NORM OF THE NORTH
Dir: Trevor Wall
Starring Rob Schneider, Heather Graham, Ken Jeong, Colm Meaney, Bill Nighy, Maya Kay, Loretta Devine
0.5 STARS (out of 5)
Before Norm of The North started at the screening I attended, a well-timed trailer for Zootropolis aired – almost as if to say, “This is what you could be watching.” Thankfully, while I’d already seen Disney’s latest movie recently, some families may not have been so lucky in their movie-viewing choices. Norm of The North has been in US theaters since January, while in the UK, it has seemingly been timed to hit the Easter weekend rush – and while many families were queuing up to see Zootropolis, I was alone in my screening. Alone in my experience of Norm that afternoon, and perhaps even concerned that I was without fellow witnesses to what it was that I watched. Unfortunately, and while I was well aware of how Norm has fared in terms of critical reception in the US, I was not so prepared for quite how insultingly cliched and remarkably boring the twerking polar bear’s antics were to be.
Norm is a polar bear, who, like his grandfather, has the gift of being able to speak with humans. He’s worried that he won’t live up to become ‘King’ of his sloth of bears as he’s not exactly the best hunter – he does, however, have his gift, and for tourists that visit the Arctic, he likes to give a dance number or two. It’s not long before Norm discovers that there are plans for luxury condos to be built in the Arctic, threatening his home – and with this, the bear sets out on a trip to the US to try and save his family, his home, and find his grandfather, who is mysteriously missing after a considerable period of time. What follows is Norm becoming the spokesperson for the corporation planning to launch the luxury condos, in an effort to blow the operation from the inside.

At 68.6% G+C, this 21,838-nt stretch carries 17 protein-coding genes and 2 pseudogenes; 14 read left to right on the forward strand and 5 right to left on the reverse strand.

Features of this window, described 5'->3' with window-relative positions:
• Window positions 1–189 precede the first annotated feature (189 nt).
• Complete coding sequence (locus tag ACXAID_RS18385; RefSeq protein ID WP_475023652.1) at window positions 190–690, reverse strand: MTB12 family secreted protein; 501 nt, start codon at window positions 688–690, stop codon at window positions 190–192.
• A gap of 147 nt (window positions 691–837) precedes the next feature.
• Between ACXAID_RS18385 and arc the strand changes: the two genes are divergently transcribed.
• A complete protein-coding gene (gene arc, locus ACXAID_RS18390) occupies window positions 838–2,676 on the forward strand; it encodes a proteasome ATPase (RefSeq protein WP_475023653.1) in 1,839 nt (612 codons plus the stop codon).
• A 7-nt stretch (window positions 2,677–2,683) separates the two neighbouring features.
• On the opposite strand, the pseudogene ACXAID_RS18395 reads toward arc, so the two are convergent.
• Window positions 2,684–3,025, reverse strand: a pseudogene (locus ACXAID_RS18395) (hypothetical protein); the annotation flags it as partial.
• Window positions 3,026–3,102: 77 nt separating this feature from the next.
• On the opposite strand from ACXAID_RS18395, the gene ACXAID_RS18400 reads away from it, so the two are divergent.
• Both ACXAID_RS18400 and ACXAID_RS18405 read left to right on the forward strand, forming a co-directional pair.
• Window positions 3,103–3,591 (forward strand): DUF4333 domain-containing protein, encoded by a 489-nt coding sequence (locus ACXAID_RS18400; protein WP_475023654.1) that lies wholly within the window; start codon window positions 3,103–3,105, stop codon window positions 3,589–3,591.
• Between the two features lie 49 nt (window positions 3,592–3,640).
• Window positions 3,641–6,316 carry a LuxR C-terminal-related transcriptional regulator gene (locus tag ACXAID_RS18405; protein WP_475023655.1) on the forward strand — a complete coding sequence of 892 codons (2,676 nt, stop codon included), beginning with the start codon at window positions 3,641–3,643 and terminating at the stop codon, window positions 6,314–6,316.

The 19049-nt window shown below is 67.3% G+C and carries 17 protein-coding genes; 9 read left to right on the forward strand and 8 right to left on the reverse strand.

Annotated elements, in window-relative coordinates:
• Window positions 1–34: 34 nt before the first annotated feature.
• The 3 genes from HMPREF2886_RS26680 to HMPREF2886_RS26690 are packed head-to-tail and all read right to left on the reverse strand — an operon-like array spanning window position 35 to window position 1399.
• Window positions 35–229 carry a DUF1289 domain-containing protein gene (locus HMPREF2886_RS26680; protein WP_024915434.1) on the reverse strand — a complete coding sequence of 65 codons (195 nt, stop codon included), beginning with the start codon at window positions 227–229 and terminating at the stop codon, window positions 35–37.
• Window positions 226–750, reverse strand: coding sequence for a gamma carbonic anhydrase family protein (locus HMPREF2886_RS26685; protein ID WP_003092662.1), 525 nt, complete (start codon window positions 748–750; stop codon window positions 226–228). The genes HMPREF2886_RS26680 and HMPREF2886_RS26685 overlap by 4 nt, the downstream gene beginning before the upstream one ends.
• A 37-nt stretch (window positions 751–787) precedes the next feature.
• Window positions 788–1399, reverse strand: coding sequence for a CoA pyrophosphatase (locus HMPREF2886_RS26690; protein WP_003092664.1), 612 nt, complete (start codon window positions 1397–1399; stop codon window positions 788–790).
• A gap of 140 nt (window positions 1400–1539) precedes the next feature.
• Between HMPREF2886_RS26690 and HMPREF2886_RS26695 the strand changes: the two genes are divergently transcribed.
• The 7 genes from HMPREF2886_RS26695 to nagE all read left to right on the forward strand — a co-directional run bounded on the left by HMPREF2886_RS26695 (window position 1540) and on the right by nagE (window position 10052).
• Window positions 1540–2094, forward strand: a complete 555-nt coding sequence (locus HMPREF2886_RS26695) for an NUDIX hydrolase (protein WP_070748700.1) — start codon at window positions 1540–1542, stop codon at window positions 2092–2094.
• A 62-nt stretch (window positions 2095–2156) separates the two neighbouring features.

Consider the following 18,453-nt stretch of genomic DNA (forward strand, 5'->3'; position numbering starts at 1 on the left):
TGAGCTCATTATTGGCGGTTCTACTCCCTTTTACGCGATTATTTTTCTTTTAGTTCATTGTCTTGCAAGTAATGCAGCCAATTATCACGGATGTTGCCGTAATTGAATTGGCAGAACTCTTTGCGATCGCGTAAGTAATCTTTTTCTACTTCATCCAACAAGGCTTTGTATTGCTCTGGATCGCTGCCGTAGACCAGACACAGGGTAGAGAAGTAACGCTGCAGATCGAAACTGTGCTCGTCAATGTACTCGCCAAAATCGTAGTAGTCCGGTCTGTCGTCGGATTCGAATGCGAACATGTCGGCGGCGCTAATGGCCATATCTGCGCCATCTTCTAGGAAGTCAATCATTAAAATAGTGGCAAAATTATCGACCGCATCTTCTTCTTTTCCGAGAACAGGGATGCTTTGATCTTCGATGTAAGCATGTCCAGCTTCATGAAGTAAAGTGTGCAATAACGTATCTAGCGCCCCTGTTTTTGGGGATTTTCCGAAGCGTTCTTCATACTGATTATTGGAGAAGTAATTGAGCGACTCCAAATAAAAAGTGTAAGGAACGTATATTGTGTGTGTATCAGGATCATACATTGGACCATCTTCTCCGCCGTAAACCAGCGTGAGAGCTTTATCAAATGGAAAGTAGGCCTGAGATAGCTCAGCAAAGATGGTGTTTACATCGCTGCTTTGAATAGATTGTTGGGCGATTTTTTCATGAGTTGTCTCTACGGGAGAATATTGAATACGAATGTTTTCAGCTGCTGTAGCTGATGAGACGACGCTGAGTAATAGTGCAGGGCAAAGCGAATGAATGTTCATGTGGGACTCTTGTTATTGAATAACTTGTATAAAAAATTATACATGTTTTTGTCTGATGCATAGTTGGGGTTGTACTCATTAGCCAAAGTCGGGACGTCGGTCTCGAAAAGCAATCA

For a movie that is aimed to capture the interest of kids and the box office money of families, Norm of The North is incredible in the sense that it somehow manages to both be patronisingly low-brow and astonishingly dull in equal measure. On face value, Norm is not the best looking movie, from character design to animation and even down to the acting of the animated cast – this is a movie that feels like it is trying to be a desperate cross between Happy Feet and Madagascar, yet fails to manage to capture either the comic timing or appealing characters that made both movies so profitable and well-loved. Norm struggles on a base level in that none of its characters are memorable – Norm himself is just a bear who happens to talk, and anyone expecting Rob Schneider-isms from him will be sadly disappointed. The villain is intensely annoying, and while there are clear attempts to make him over-the-top and so-pathetic-he’s-funny, what transpires is an infuriating set of tropes floundering around in an uninspired flurry.